This month's (may) hot buy other than Fabian Barron's tweaked Interview has got to be fashion magazine W. Although the cover image is the obligatory beautiful Hollywood actress, this issue definitely deserves a big mention. The back end of the book which is usually a selection of interviews, still life and fashion productions has given away 22 spreads to the most fantastic series of photographs taken by legendary photographer Philip-Lorca diCorcia.
The images are incredibly rich, some are lit and composed like old master paintings. DiCorcia has captured what seems like a very accurate and genuine slice of the life and urban environment of Cairo. Of course being W and Condé Nast, the story is styled (Camilla Nickerson). The Prada dress, Balenciaga jacket and odd Miu Miu top makes an appearance.
Not all the photographs feature fashion brands; there are plenty of spreads that show only street scenes and interiors of homes etc. The feature has achieved a balance of both reportage and fashion, any more reportage and less fashion would have been off brand for W and admittedly an unreasonable proposition in light of pressures faced by editors, especially those working for Condé Nast.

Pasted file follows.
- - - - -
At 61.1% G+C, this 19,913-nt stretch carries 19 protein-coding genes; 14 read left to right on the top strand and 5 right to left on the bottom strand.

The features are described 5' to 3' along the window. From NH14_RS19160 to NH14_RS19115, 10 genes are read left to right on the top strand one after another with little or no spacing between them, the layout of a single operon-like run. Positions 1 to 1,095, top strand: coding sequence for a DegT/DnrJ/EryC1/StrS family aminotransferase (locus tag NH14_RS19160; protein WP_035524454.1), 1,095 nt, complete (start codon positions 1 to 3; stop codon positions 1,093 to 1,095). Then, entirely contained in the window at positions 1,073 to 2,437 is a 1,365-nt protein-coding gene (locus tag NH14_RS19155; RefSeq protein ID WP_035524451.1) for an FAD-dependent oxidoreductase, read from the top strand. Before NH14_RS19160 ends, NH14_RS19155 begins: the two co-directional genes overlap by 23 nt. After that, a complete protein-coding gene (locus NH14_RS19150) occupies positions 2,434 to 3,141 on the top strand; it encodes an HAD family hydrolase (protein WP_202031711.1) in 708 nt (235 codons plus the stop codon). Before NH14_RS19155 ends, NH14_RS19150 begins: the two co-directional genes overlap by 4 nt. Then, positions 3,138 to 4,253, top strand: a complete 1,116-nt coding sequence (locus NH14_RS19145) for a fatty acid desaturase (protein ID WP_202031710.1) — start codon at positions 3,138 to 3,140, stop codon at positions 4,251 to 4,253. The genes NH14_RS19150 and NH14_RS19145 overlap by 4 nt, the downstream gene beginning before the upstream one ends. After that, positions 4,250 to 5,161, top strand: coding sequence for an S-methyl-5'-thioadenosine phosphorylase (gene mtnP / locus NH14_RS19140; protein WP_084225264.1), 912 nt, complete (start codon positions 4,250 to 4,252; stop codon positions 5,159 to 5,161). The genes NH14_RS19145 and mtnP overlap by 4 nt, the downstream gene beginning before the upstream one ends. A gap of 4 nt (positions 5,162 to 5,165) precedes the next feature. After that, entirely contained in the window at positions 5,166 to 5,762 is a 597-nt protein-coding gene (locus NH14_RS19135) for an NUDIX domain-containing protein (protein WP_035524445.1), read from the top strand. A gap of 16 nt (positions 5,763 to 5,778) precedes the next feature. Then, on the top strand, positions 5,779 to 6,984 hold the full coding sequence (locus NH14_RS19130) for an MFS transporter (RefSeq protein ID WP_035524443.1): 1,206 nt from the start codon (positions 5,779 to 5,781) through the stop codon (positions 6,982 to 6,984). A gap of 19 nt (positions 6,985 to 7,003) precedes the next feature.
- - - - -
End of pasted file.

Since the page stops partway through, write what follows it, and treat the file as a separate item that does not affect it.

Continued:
Last night the British Library held a talk over the recent screening of the BBC's 'Medieval Season', showing Stephen Fry talk us through the world's first mass-production printing press, built by the legendary Gutenberg. The talk was great as it allowed some of the key people to talk about how they built the press and what the obstacles were.
They had a small miniature press, etchings from way back when, diagrams, sketches and of course the finished beast itself. The level of detail involved all serves to make you realise just what a wide imagination was needed to create it in the first place. One has only to look at the 1300 pages that form the first print job to see just what an epic task it was. A great night.
We get a lot of search engine hits from people looking for information on Twen magazine, so in order to cater to demand, here are a few Twen spreads which are always good to look at as they really take advantage of the good ol' 'something big next to something small' rule: a classic Fleckhaus bit of magic.